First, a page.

United States Senator
April 5, 2005
STATEMENT OF SENATOR CHARLES GRASSLEY
UNITED STATES SENATE JUDICIARY COMMITTEE
"OVERSIGHT OF THE USA PATRIOT ACT"
APRIL 5, 2005
Mr. Chairman, thank you for scheduling this oversight hearing on the PATRIOT Act. As you may know, I have resisted efforts to make changes to the Act before it was ripe for review. Now is that time, and I'm glad we have this opportunity to discuss how effective the Act has been and if provisions of the Act need to be modified. It would also be appropriate to discuss any proposed expansion of the Act.
I appreciate Attorney General Gonzales and Director Mueller making themselves available to answer our questions. With sixteen provisions of the PATRIOT Act sunsetting at the end of the year, it is fitting that the AG and FBI Director explain how these provisions have been helpful in the war against terror.
In 2001, I supported the PATRIOT Act, because I believed it provided the right balance between assisting our law enforcement agencies with the means to combat terror while also protecting the civil liberties that we Americans hold so dear. The Act struck this important balance, giving federal authorities more effective tools to fight terrorism. The Attorney General said it well in a speech before the National Association of Counties, "without security, government cannot deliver, nor can the people enjoy, the prosperity and opportunities that flow from freedom and democracy."
Now that it is time to consider renewing the provisions of the Act that are about to sunset, we should remember that the Act has been instrumental in helping Federal authorities thwart terrorist activities since September 11, 2001. The Act has been critical to our war on terror because it made two fundamental changes to the way we do business. First, the Act tore down the wall that prevented federal law enforcement and the intelligence community from sharing information regarding terrorists. The 9/11 Commission highlighted the ill advised nature of a system where communications between agents conducting intelligence investigations and the criminal prosecution units at the Department of Justice were prevented.
The second change was updating the surveillance tools used by federal investigators in terrorism cases. We must remember that the surveillance statutes updated by the PATRIOT Act had been enacted decades ago when the rotary telephone was the primary communications technology. In some traditional criminal areas, the federal courts had sanctioned the use of new surveillance tools. In fact, many of the tools addressed in the PATRIOT Act have been in use for years in drug trafficking, child pornography, and white collar fraud cases. It made no sense that federal law enforcement investigators would be able to use these tools in those criminal cases, but not in the war against terror. The PATRIOT Act changed this, giving federal investigators tools appropriate for the 21st century. These two changes have resulted in a more secure America, so we should think long and hard before we decide not to renew them.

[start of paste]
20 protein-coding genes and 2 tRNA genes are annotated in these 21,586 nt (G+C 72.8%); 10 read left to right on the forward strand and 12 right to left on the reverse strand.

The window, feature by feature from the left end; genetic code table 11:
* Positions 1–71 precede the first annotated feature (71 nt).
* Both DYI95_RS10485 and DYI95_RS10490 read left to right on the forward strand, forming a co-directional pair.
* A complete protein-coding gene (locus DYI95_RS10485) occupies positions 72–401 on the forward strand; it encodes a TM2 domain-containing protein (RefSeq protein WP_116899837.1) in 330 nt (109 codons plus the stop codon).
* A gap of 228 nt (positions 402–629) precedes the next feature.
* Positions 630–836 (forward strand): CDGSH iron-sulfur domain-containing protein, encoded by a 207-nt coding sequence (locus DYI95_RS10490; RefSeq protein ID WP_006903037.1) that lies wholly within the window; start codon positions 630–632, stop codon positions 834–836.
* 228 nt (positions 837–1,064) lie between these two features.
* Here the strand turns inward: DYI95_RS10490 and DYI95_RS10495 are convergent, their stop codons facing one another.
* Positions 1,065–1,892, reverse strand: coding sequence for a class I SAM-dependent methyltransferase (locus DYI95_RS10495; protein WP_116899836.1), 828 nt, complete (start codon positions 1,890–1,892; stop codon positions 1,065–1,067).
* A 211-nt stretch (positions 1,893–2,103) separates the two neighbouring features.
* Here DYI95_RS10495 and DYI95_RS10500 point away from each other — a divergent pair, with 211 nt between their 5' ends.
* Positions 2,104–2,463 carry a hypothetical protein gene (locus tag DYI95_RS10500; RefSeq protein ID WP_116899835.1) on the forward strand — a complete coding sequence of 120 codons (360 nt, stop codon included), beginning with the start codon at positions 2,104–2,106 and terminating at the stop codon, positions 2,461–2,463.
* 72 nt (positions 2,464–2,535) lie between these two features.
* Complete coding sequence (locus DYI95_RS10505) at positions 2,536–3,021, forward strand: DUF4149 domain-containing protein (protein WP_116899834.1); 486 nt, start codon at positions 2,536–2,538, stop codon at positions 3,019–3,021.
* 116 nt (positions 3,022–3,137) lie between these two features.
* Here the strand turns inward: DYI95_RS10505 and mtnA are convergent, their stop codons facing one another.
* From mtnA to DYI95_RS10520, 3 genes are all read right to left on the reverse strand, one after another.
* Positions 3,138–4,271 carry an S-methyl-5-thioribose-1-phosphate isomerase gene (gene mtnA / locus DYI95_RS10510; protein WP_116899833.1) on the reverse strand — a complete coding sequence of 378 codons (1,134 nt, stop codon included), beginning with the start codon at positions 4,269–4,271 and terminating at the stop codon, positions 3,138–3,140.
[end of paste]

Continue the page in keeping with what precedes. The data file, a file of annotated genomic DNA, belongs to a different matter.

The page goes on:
In the three and a half years since the PATRIOT Act was enacted, there have been numerous terrorism-related prosecutions resulting in convictions. Virtually all of the actions taken by the Federal government under the PATRIOT Act have been reviewed by independent Federal judges with no provision in the Act being successfully challenged in federal court.
Frankly, any discussion of renewing the PATRIOT Act's surveillance provisions must of necessity include talking about oversight of the Act. Where the Congress has expanded the government's authorities to conduct surveillance, it is inherent that the Congress makes sure that the government has not misused that authority. So it is my position that any bill regarding the PATRIOT Act include adequate oversight and reporting measures. Chairman Specter, Senator Leahy, and I introduced a bill last Congress, the "Domestic Surveillance Oversight Act," to allow Congress and the public to better monitor the terrorism investigations of federal agencies. This was an important piece of legislation that should be added to any bill to renew and/or revise the PATRIOT Act.